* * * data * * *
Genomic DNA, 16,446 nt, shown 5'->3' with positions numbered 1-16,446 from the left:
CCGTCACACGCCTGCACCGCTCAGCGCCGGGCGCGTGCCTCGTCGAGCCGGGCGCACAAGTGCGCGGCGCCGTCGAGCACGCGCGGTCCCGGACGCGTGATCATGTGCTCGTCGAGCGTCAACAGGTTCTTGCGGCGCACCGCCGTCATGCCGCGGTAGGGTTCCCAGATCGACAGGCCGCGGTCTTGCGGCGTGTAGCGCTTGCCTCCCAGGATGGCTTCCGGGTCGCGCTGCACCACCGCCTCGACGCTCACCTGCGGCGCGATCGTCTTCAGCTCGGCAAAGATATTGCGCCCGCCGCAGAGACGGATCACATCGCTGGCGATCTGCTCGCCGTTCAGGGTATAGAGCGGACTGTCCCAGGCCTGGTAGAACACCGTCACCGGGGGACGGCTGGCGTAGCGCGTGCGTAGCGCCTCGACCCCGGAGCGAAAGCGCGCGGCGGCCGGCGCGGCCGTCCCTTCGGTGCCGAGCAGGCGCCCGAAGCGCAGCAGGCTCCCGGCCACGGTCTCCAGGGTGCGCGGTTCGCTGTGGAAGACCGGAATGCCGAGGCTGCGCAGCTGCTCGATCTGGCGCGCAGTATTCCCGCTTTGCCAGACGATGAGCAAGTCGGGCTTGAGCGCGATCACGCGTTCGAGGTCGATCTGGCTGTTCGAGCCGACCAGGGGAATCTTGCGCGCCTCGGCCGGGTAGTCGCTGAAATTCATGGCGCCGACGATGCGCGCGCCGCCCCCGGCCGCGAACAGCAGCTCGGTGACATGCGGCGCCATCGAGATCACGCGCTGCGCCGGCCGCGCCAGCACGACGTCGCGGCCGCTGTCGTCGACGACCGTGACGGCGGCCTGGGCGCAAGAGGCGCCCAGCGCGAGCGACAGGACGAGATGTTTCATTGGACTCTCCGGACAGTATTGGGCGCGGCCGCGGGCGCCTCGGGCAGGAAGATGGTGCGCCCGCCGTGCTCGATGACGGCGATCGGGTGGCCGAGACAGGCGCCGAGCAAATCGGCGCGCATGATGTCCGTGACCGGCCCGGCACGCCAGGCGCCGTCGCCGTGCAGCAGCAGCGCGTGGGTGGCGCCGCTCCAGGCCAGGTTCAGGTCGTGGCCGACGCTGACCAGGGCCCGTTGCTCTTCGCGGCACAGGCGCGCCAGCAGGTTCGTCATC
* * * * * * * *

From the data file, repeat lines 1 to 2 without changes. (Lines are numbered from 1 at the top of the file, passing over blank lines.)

Genomic DNA, 16,446 nt, shown 5'->3' with positions numbered 1-16,446 from the left:
CCGTCACACGCCTGCACCGCTCAGCGCCGGGCGCGTGCCTCGTCGAGCCGGGCGCACAAGTGCGCGGCGCCGTCGAGCACGCGCGGTCCCGGACGCGTGATCATGTGCTCGTCGAGCGTCAACAGGTTCTTGCGGCGCACCGCCGTCATGCCGCGGTAGGGTTCCCAGATCGACAGGCCGCGGTCTTGCGGCGTGTAGCGCTTGCCTCCCAGGATGGCTTCCGGGTCGCGCTGCACCACCGCCTCGACGCTCACCTGCGGCGCGATCGTCTTCAGCTCGGCAAAGATATTGCGCCCGCCGCAGAGACGGATCACATCGCTGGCGATCTGCTCGCCGTTCAGGGTATAGAGCGGACTGTCCCAGGCCTGGTAGAACACCGTCACCGGGGGACGGCTGGCGTAGCGCGTGCGTAGCGCCTCGACCCCGGAGCGAAAGCGCGCGGCGGCCGGCGCGGCCGTCCCTTCGGTGCCGAGCAGGCGCCCGAAGCGCAGCAGGCTCCCGGCCACGGTCTCCAGGGTGCGCGGTTCGCTGTGGAAGACCGGAATGCCGAGGCTGCGCAGCTGCTCGATCTGGCGCGCAGTATTCCCGCTTTGCCAGACGATGAGCAAGTCGGGCTTGAGCGCGATCACGCGTTCGAGGTCGATCTGGCTGTTCGAGCCGACCAGGGGAATCTTGCGCGCCTCGGCCGGGTAGTCGCTGAAATTCATGGCGCCGACGATGCGCGCGCCGCCCCCGGCCGCGAACAGCAGCTCGGTGACATGCGGCGCCATCGAGATCACGCGCTGCGCCGGCCGCGCCAGCACGACGTCGCGGCCGCTGTCGTCGACGACCGTGACGGCGGCCTGGGCGCAAGAGGCGCCCAGCGCGAGCGACAGGACGAGATGTTTCATTGGACTCTCCGGACAGTATTGGGCGCGGCCGCGGGCGCCTCGGGCAGGAAGATGGTGCGCCCGCCGTGCTCGATGACGGCGATCGGGTGGCCGAGACAGGCGCCGAGCAAATCGGCGCGCATGATGTCCGTGACCGGCCCGGCACGCCAGGCGCCGTCGCCGTGCAGCAGCAGCGCGTGGGTGGCGCCGCTCCAGGCCAGGTTCAGGTCGTGGCCGACGCTGACCAGGGCCCGTTGCTCTTCGCGGCACAGGCGCGCCAGCAGGTTCGTCATC